Moonfall: Land of Dreams PC Review

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It’s not very often that you come across a game that makes you question actually why you play games. Certain games may reinforce the reasons behind it, through a particularly great experience or a game that’s just a huge amount of fun to play, but Moonfall: Land of Dreams has the unique and dubious honour of being the first game to make me question what I was doing, why I was wasting my time, and when it would all be over.

It’s a shame, because the premise is actually very good; the village of Moonfall is one that’s shrouded in darkness, so much so that the villager’s dreams have become their reality. The problem is that the dreams have been changing, and it’s all down to a dastardly demon called Malus, who wants nothing but darkness and terror to reign. It’s down to the main character, who remains nameless, to fight back against these nightmares and return Moonfall to its peaceful state.

It’s a simple but good plot that should provide the foundations for an excellent, story-driven platform game. The problem is that Moonfall: Land of Dreams is, as a game, broken in so many places that it becomes almost unbearable to play.

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The first thing that hits you is the look of the game. Any gamer worth their salt knows that graphics don’t make a good game, but there are DOS games that look better than Moonfall; bland levels, very few textures, poor models, and horrendously stiff and lifeless animation. It’s not completely terrible, but it certainly doesn’t inspire you to want to play the game based on how it looks.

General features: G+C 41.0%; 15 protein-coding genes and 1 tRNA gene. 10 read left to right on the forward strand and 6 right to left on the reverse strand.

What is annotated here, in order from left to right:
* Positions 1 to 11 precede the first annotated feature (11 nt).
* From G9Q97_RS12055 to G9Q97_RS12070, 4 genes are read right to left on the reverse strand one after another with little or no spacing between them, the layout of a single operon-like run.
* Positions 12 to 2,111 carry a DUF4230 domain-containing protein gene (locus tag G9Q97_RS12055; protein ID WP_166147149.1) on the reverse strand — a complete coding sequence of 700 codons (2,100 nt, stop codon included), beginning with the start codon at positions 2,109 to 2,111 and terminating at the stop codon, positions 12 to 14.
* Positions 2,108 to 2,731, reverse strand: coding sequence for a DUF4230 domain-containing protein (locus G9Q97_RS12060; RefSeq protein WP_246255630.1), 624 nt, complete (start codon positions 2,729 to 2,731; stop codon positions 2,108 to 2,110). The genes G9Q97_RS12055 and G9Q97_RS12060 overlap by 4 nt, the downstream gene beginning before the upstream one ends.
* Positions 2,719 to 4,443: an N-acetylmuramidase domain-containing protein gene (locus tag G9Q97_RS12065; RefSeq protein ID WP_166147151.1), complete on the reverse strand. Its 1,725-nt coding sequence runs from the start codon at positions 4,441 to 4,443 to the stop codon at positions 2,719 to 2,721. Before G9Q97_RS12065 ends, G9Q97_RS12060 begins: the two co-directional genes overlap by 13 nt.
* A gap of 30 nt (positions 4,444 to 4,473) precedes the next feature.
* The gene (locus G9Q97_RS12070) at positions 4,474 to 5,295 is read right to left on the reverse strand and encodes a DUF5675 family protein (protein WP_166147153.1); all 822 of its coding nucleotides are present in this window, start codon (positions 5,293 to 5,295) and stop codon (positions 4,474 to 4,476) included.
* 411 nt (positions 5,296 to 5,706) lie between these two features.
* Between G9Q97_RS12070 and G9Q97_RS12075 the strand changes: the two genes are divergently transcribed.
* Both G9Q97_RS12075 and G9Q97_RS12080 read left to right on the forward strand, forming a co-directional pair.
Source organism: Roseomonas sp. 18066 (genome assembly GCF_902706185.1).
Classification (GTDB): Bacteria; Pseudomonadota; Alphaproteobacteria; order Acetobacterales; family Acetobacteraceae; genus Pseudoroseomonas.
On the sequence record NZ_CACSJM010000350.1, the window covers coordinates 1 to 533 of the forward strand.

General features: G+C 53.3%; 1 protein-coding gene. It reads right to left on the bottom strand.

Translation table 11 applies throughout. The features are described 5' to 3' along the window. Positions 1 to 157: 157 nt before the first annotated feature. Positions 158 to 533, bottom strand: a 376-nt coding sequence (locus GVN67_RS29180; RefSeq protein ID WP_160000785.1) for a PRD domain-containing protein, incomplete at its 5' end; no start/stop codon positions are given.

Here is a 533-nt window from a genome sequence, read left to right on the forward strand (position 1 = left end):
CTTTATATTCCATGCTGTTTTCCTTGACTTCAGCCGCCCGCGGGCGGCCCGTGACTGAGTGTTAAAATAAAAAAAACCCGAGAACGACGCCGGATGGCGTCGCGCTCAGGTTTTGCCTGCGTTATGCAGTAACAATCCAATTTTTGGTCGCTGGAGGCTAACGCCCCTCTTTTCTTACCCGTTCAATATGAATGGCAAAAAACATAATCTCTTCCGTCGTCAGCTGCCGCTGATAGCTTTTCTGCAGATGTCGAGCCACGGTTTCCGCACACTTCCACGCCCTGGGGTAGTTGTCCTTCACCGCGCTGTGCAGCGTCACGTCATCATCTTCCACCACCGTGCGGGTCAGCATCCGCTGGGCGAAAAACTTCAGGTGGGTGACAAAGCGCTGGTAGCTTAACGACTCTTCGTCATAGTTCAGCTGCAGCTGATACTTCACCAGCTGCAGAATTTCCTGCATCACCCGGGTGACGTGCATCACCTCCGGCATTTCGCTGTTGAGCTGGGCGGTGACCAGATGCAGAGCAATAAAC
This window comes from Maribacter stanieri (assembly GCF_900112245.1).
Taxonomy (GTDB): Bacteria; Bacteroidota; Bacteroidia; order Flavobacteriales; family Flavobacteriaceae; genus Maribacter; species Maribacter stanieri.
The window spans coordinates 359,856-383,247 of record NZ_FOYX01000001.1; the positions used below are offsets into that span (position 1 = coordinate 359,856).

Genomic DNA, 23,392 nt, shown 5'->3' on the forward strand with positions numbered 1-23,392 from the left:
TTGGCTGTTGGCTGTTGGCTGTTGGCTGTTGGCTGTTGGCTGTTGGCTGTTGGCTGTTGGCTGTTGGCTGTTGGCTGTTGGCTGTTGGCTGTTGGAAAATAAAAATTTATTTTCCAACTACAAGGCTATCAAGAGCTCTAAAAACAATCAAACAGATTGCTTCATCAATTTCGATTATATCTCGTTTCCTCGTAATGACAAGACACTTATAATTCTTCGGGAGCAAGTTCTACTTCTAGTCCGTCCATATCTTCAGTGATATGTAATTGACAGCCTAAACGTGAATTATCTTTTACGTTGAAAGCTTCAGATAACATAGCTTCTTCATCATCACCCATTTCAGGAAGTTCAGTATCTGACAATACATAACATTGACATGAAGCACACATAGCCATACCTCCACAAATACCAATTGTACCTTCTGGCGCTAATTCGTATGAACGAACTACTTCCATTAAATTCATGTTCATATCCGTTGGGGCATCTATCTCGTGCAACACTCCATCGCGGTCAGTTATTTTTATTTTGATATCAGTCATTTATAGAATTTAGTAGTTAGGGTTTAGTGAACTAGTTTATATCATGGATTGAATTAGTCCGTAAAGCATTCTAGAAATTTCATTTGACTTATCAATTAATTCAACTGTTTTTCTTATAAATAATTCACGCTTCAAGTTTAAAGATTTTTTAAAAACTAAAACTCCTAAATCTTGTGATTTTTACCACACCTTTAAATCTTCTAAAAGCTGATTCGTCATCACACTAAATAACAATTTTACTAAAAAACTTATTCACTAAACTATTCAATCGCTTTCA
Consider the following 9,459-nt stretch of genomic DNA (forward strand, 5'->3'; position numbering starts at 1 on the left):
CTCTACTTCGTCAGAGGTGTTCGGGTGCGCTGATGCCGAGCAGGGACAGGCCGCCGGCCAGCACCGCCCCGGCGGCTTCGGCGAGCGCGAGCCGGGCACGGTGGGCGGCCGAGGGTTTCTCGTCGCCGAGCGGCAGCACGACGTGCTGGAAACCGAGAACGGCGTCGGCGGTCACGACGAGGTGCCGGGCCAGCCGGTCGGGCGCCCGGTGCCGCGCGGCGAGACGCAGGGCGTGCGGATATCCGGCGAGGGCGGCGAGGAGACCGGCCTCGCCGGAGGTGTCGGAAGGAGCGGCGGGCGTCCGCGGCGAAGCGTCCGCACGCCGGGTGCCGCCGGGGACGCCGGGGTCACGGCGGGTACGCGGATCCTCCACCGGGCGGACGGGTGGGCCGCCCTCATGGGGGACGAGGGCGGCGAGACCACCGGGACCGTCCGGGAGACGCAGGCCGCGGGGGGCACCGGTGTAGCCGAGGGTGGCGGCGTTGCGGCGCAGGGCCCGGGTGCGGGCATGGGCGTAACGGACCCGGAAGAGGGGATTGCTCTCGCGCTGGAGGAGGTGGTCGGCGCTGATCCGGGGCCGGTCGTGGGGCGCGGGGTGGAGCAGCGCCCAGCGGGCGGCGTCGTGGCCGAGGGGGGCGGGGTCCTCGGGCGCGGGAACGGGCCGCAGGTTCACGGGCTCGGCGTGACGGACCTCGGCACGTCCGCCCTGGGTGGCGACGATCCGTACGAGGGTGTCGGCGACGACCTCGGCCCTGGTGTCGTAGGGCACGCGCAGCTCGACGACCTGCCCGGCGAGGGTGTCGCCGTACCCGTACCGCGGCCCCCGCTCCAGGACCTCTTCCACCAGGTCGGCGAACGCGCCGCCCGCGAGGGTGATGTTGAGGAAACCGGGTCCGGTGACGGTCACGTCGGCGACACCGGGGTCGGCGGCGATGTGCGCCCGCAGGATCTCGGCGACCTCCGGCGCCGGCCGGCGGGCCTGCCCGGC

Sadly it gets worse when you actually start trying to progress through the game. The main character walks unbelievably slowly, and so you’re forced to hold down the run button throughout 90% of the levels just to keep the game moving at a reasonable pace.

Enemies crop up here and there, but most of these can be jumped over or avoided by simply running past them. Combat is slow, clumsy and inaccurate, and it’s rare that the enemies will actually attempt to fight back.

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Seeing as it’s a platform game, Moonfall has its fair share of jumping and climbing, although again these are painful and frustrating. Jumping is tricky thanks to the varying gravity of the jumps, meaning sometimes you’ll float slowly down onto a platform, and other times you’ll plummet to your death down a cliff face as you hurtle back to the ground quicker than you anticipated.

Climbing is merely a case of pushing up against the object you want to climb, and to get off a ladder or vine involves you simply pressing left or right and ‘floating’ across to the ledge or platform you want to get to with little to no animation. It sounds terrible, and yes, it’s terrible to see and play as well.

Items can be picked up as you traverse each level, although with each time you fall to your death, each enemy that takes your health away without seemingly doing anything to you. After each restart of a level due to dying for the umpteenth time, you’ll really question why you care about collecting these items or even carrying on playing full stop.

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It feels unfair to be so critical considering this is an indie game clearly put together by amateur developers, but the fact you’re being charged $15/£10 for the privilege of playing is an insult.

Perhaps as a demo or a work in progress project, it might be passable, but at this price with the quality it’s currently at, Moonfall: Land of Dreams is really one to avoid at all costs. If you’re even so much as tempted to fork out to play this, download the demo make yourself aware of what you’re letting yourself in for. You’ve been warned.

1 out of 10
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